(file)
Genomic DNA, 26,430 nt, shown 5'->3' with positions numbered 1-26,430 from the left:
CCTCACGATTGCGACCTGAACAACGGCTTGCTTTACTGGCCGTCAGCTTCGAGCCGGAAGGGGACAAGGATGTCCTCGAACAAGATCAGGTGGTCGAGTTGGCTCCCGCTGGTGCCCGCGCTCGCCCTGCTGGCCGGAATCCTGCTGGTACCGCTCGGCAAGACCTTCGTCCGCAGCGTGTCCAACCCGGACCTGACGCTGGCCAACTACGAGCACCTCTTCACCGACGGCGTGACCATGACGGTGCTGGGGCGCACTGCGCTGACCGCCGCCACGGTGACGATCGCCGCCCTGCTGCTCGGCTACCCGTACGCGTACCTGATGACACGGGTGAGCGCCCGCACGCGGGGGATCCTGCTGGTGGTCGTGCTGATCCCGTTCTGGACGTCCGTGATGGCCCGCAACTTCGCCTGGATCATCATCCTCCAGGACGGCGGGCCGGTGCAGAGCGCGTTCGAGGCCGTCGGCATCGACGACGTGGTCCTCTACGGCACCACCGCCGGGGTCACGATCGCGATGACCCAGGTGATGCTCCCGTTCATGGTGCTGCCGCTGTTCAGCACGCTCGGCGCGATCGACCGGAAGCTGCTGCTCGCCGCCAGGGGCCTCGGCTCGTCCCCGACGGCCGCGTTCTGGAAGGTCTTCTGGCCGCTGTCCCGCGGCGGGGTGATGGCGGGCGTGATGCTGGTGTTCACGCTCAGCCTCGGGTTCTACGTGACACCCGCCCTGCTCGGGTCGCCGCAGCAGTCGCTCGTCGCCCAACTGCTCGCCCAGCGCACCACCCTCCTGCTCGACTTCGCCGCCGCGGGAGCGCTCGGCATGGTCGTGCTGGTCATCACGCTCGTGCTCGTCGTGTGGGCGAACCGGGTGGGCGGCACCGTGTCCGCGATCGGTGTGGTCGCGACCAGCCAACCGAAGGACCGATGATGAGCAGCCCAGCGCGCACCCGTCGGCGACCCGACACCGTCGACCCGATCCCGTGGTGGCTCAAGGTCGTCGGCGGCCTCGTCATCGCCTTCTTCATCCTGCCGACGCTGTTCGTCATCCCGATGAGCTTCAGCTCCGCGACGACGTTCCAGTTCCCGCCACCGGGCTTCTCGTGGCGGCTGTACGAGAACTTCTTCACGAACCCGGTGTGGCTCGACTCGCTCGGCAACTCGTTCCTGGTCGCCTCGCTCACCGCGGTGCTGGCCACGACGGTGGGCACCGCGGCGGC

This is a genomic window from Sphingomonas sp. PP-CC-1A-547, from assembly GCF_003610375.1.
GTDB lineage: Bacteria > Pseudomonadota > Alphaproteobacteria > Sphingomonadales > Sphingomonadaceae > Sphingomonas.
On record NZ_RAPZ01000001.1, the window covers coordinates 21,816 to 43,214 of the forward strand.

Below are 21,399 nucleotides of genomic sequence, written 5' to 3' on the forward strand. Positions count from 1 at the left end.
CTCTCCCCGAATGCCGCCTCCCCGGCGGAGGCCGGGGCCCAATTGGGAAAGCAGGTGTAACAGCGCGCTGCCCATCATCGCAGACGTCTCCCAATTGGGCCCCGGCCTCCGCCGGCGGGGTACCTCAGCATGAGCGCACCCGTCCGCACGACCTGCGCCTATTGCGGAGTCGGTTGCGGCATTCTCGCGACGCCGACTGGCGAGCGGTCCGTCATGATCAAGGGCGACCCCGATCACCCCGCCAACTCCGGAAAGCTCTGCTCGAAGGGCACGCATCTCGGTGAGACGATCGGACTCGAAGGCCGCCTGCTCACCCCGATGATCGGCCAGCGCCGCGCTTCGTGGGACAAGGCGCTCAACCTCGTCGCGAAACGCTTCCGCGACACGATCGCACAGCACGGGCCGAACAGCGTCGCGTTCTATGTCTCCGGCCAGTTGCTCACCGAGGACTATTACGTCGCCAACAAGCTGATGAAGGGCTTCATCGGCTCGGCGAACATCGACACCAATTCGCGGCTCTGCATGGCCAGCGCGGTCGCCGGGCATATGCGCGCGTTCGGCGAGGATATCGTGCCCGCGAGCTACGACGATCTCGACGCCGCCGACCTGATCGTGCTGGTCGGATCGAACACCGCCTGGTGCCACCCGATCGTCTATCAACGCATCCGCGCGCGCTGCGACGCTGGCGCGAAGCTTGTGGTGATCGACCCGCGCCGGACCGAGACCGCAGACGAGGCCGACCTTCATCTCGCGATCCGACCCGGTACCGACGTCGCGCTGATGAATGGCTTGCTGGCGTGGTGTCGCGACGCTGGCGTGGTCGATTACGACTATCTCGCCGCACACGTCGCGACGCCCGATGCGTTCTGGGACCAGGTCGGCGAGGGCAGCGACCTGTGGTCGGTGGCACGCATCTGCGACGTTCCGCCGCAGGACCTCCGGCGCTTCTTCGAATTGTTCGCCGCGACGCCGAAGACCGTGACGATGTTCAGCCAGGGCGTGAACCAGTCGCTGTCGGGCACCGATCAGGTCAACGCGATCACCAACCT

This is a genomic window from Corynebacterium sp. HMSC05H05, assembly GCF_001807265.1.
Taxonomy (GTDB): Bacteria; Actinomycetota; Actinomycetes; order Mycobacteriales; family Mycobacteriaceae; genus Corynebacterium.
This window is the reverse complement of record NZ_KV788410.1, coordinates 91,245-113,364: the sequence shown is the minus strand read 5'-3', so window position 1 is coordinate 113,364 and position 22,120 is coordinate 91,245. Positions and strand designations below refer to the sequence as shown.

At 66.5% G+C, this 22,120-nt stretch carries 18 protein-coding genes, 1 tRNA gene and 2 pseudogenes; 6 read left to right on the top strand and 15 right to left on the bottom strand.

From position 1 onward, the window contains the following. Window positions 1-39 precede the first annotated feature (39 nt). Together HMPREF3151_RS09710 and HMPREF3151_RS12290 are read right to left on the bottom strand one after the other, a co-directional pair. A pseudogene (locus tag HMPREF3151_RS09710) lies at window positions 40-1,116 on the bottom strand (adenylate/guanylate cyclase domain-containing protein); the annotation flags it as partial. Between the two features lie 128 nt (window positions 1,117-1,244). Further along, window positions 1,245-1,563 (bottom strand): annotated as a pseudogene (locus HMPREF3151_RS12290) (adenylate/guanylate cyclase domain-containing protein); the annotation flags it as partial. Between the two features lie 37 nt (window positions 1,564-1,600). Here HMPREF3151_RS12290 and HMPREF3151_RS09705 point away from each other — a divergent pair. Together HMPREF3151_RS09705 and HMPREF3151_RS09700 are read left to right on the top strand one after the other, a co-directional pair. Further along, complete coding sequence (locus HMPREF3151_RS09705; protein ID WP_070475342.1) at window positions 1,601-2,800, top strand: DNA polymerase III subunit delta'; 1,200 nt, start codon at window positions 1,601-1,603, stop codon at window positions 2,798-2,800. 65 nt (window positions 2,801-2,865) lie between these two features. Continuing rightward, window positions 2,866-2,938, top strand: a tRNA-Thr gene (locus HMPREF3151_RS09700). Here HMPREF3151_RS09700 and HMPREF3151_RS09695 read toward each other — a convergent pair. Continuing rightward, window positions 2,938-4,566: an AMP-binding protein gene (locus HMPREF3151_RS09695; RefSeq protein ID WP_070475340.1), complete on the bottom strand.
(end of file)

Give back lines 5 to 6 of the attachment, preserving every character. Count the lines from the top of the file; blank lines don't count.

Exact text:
On record NZ_RAPZ01000001.1, the window covers coordinates 21,816 to 43,214 of the forward strand.

Below are 21,399 nucleotides of genomic sequence, written 5' to 3' on the forward strand. Positions count from 1 at the left end.